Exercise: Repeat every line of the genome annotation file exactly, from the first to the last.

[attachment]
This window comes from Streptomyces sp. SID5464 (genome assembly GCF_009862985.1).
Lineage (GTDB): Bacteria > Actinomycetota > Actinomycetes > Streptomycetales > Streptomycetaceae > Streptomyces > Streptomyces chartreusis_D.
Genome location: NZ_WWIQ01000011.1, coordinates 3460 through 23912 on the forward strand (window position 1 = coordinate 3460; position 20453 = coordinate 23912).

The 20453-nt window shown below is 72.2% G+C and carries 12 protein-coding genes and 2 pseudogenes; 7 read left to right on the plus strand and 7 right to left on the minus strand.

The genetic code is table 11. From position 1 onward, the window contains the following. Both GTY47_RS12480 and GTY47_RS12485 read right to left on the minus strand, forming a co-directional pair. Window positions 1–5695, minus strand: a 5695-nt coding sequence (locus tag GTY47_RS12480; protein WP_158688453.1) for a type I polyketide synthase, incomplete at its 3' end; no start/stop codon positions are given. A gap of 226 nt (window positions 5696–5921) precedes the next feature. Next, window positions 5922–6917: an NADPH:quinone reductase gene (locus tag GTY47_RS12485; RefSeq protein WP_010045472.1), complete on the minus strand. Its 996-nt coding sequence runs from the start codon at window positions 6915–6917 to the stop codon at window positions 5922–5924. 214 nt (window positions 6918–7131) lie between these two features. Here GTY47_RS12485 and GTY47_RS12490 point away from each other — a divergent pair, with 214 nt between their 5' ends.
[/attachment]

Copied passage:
This window comes from Streptomyces sp. SID5464 (genome assembly GCF_009862985.1).
Lineage (GTDB): Bacteria > Actinomycetota > Actinomycetes > Streptomycetales > Streptomycetaceae > Streptomyces > Streptomyces chartreusis_D.
Genome location: NZ_WWIQ01000011.1, coordinates 3460 through 23912 on the forward strand (window position 1 = coordinate 3460; position 20453 = coordinate 23912).

The 20453-nt window shown below is 72.2% G+C and carries 12 protein-coding genes and 2 pseudogenes; 7 read left to right on the plus strand and 7 right to left on the minus strand.

The genetic code is table 11. From position 1 onward, the window contains the following. Both GTY47_RS12480 and GTY47_RS12485 read right to left on the minus strand, forming a co-directional pair. Window positions 1–5695, minus strand: a 5695-nt coding sequence (locus tag GTY47_RS12480; protein WP_158688453.1) for a type I polyketide synthase, incomplete at its 3' end; no start/stop codon positions are given. A gap of 226 nt (window positions 5696–5921) precedes the next feature. Next, window positions 5922–6917: an NADPH:quinone reductase gene (locus tag GTY47_RS12485; RefSeq protein WP_010045472.1), complete on the minus strand. Its 996-nt coding sequence runs from the start codon at window positions 6915–6917 to the stop codon at window positions 5922–5924. 214 nt (window positions 6918–7131) lie between these two features. Here GTY47_RS12485 and GTY47_RS12490 point away from each other — a divergent pair, with 214 nt between their 5' ends.